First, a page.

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5. Yarn over and pull through two loops on hook. First dc completed, and the pink yarn is secured inside the first stitch.
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6. According to our chart we have to work 4 stitches before changing colour so let’s continue in the same way.
Insert hook in BLO, place unused colour behind back loop and over hook, yarn over and pull up a loop.
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7. Yarn over and pull through two loops. Second dc completed. Repeat the same steps to complete the third dc.
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8. Now, to get a neat colour change we need to change colours one stitch before: if I need my fifth stitch to be a different colour, I need to change yarns on the fourth stitch.
So let’s begin the fourth stitch as normal, which is still in grey.
Insert hook in BLO, place unused colour behind back loop and over hook, yarn over and pull up a loop.
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 9. Now drop the colour you have been working with (grey), yarn over with the other colour (pink) and pull through both loops on hook.
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10. Perfect! We will need some adjustment here to make sure all stitches are the same size so before continuing pull that grey yarn to make that last stitch look nicer.
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 11. And now we just continue the same way, let’s work until the next colour change to make sure it is all clear.
Insert your hook in BLO, place unused yarn (now grey) behind back loop and over hook, yarn over and pull up a loop.
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12. Yarn over and pull through two loops on hook. Repeat for next two stitches.
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13. Since we need to have four stitches of each colour we will need to change colour on the next stitch.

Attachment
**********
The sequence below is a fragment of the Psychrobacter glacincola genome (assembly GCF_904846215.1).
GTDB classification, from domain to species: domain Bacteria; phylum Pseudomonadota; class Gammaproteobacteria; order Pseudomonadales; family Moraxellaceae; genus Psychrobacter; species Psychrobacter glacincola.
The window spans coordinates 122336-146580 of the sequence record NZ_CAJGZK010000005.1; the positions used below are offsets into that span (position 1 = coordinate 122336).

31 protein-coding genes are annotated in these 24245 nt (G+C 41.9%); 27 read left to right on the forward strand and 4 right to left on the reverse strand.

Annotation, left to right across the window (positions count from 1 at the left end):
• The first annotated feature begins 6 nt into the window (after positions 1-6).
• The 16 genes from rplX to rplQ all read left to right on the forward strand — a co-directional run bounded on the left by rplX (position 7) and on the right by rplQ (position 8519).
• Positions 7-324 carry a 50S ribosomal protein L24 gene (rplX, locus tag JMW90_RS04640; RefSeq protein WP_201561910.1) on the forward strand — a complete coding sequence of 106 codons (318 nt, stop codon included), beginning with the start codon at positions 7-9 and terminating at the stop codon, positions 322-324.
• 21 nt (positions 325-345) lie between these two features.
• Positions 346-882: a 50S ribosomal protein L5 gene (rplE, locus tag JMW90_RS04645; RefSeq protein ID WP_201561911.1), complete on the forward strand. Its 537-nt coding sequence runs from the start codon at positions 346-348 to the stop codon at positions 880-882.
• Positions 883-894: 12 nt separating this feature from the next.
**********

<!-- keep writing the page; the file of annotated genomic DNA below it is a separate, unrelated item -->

Insert hook in BLO, place unused yarn behind back loop and under hook, yarn over and pull up a loop.
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14. Drop the yarn you have been working with (pink), grab unused yarn (grey), yarn over and pull through both loops on hook.
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15. Now adjust your stitch so that it looks just like the others and you are ready to continue your row! You should have something that looks similar to this on both sides, it creates a reversible fabric.
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Stranded colourwork tutorial

For stranded colourwork you change colours the same way, you just don’t catch the yarn inside the stitches like tapestry crochet. Because you leave strands of yarn at the back you can only work this technique in the round, however for demonstrating purposes I am using a flat piece to show you the technique just so that it looks more clear.

Let’s assume we have the same chart that tells us to change colour every four stitches for each round (remember we can’t work rows with stranded crochet).